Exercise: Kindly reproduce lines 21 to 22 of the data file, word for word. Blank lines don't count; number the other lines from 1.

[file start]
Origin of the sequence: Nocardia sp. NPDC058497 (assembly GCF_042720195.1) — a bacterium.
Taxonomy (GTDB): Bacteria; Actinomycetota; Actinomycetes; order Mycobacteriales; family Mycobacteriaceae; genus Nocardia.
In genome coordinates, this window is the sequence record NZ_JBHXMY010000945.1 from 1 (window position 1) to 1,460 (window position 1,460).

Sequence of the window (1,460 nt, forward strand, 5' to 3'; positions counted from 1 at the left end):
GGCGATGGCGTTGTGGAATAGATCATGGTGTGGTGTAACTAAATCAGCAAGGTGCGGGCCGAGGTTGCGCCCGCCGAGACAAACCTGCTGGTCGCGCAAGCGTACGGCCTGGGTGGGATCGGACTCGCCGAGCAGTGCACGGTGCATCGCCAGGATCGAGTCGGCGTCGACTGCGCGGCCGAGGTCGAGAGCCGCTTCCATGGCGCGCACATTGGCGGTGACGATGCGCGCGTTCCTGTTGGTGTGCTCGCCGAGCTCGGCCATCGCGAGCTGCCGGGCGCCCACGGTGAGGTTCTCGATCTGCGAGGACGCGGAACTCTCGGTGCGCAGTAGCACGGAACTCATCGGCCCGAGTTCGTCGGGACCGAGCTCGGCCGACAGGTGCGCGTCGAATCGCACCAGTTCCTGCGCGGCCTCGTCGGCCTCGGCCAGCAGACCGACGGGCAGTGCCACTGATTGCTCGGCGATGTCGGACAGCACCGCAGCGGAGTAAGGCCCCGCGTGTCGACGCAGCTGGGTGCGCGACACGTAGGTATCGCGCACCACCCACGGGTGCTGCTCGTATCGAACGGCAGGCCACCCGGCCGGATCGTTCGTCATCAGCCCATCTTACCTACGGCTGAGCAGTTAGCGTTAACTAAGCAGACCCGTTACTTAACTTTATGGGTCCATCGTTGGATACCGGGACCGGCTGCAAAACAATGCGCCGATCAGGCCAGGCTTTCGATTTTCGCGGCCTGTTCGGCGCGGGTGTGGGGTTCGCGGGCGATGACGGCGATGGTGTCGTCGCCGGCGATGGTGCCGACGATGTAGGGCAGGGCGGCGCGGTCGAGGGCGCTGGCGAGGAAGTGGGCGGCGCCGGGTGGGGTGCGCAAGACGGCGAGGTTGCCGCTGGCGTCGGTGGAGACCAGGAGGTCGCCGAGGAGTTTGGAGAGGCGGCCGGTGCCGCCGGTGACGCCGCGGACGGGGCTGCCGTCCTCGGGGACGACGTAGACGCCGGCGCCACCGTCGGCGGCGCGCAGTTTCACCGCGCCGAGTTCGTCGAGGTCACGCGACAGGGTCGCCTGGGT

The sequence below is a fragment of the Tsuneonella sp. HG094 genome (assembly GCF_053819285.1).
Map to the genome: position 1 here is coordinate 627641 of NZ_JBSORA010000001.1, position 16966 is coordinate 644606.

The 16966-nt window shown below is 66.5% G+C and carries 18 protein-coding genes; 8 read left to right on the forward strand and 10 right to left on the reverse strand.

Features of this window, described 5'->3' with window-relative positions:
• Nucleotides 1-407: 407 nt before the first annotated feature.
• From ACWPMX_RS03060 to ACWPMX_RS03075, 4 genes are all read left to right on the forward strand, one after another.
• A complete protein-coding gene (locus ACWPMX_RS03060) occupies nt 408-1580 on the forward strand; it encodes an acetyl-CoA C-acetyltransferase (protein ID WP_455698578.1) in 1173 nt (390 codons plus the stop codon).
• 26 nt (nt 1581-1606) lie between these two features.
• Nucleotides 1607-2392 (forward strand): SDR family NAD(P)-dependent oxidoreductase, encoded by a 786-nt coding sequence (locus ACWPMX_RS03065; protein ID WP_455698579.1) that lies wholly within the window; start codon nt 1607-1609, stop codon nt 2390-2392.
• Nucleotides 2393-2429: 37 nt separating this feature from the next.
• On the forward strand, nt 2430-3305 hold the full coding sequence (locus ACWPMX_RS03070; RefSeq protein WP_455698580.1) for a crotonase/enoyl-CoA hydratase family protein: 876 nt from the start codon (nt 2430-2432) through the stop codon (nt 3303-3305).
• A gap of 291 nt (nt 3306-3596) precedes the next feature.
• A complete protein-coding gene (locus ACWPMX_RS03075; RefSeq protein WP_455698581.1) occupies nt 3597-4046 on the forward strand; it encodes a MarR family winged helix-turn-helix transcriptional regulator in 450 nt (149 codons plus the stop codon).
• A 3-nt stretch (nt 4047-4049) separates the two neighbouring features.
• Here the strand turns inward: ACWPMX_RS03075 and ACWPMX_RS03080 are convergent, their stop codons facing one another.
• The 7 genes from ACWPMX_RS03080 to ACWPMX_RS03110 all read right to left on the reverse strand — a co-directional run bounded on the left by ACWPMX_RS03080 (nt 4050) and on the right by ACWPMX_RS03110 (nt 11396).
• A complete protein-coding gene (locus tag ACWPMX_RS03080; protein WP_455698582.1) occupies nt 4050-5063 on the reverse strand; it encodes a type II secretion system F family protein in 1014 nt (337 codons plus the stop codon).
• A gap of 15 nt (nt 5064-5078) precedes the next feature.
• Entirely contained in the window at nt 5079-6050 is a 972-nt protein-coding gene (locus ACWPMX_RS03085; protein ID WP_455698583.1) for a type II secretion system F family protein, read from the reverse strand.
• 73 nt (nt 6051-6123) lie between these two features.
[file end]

• The 7 genes from ACWPMX_RS03080 to ACWPMX_RS03110 all read right to left on the reverse strand — a co-directional run bounded on the left by ACWPMX_RS03080 (nt 4050) and on the right by ACWPMX_RS03110 (nt 11396).
• A complete protein-coding gene (locus tag ACWPMX_RS03080; protein WP_455698582.1) occupies nt 4050-5063 on the reverse strand; it encodes a type II secretion system F family protein in 1014 nt (337 codons plus the stop codon).